chapter  10
17 Pages

Curriculum and Instruction in Literacy

An overview of Barbara’s first-grade curriculum, as conveyed in the materials that she provides for families at the beginning of the school year, is shown in Chapter 3. That material also includes an outline of an average day in her classroom, which is reproduced below:

An Average Day: • Math skill-building & catch-up time • Morning meeting & Calendar • Sight Words or Spelling • Writer’s Workshop • Poem Books • Recess & Snack • Literacy Choice Time & Reading • Lunch • Quiet Reading Practice • Math • Student of the Week or Story & Surprise box • Social Studies/Science/Health • Specials (Art, music, gym, library) • Home

As the outline illustrates, Barbara, like most first-grade teachers, concentrates on teaching mathematics and (especially) literacy. Mathematics appears twice (during a skill-building and catch-up time scheduled as the students filter into the classroom at the beginning of each day, and during a mathematics lesson taught early in the afternoon). Literacy appears five times. Following the morning meeting and calendar discussion (also designed in part to serve literacy goals), her students experience a word analysis or spelling lesson, a writer’s workshop, and time spent reading or writing about poems. Following recess, they engage in literacy choice time activities while Barbara teaches reading lessons to small groups of two to five students. Finally, the first period following lunch is spent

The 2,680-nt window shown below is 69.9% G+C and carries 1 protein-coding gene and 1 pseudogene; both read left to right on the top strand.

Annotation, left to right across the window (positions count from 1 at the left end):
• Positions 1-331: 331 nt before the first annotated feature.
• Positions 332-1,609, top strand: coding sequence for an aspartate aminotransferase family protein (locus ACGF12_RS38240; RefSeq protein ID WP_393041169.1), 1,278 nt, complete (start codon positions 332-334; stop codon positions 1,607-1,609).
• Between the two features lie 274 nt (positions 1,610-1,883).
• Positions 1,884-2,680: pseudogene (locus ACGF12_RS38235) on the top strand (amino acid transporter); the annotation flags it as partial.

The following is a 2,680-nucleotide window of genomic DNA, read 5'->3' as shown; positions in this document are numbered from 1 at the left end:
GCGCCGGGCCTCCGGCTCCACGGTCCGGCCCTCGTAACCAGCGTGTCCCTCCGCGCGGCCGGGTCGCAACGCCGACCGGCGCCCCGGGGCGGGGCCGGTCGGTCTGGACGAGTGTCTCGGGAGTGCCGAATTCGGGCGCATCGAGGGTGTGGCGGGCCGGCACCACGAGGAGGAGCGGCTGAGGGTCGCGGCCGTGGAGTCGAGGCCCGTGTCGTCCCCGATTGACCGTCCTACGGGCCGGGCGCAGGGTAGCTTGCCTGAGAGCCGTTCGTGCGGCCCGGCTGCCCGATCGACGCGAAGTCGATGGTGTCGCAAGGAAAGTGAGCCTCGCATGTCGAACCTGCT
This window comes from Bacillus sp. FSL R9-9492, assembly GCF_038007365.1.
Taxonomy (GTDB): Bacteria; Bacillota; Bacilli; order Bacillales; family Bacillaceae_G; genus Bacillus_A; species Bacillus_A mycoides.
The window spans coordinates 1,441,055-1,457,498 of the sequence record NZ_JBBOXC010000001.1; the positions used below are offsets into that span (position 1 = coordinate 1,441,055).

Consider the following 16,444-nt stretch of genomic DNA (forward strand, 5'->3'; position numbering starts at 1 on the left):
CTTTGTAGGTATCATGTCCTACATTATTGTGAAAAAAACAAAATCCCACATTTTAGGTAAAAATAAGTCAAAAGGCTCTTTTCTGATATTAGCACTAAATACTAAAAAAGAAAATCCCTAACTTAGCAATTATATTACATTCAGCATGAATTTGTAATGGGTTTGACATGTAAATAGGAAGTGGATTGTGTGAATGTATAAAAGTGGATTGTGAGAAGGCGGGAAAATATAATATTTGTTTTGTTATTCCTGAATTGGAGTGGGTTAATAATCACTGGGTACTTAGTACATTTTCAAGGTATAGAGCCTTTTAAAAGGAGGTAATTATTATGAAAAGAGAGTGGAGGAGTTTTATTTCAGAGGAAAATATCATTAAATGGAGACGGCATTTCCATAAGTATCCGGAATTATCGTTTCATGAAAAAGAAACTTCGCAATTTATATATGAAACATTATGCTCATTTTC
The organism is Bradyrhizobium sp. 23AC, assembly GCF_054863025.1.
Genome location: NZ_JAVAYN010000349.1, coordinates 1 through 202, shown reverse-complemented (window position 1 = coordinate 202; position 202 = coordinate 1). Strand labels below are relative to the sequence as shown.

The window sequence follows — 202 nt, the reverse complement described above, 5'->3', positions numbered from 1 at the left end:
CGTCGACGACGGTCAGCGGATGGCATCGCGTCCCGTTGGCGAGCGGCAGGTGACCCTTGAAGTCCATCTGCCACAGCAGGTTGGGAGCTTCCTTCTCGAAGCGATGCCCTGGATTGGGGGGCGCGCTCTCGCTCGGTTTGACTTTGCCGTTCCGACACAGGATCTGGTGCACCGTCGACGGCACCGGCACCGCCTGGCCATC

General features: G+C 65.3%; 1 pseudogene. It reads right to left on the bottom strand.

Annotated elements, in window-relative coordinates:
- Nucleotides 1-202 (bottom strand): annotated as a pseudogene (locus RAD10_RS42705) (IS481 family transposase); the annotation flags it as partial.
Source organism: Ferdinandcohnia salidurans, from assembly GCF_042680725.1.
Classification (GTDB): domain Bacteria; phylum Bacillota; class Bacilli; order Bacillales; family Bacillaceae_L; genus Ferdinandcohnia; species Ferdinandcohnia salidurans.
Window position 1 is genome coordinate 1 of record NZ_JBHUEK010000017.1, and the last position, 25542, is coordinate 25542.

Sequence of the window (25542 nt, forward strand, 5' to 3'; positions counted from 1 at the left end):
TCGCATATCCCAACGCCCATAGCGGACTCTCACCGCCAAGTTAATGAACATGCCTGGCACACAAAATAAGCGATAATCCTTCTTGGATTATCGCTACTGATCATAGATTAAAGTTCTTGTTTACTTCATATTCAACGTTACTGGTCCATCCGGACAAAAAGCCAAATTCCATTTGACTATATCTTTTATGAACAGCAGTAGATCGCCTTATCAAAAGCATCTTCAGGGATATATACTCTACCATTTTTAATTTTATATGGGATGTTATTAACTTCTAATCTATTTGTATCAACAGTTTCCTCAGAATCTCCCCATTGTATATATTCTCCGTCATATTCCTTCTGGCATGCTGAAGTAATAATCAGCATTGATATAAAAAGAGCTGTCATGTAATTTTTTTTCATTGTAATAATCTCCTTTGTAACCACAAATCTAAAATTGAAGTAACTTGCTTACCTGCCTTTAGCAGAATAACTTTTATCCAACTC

reading silently or quietly reading aloud to a partner. A later period during the afternoon scheduled for miscellaneous activities (e.g., student of the week, surprise box) also frequently includes reading a story to the students-another literacy activity. Some of these activities routinely include home assignments or take-home products, so her students experience interactions that support progress toward literacy and mathematics goals at home as well as at school.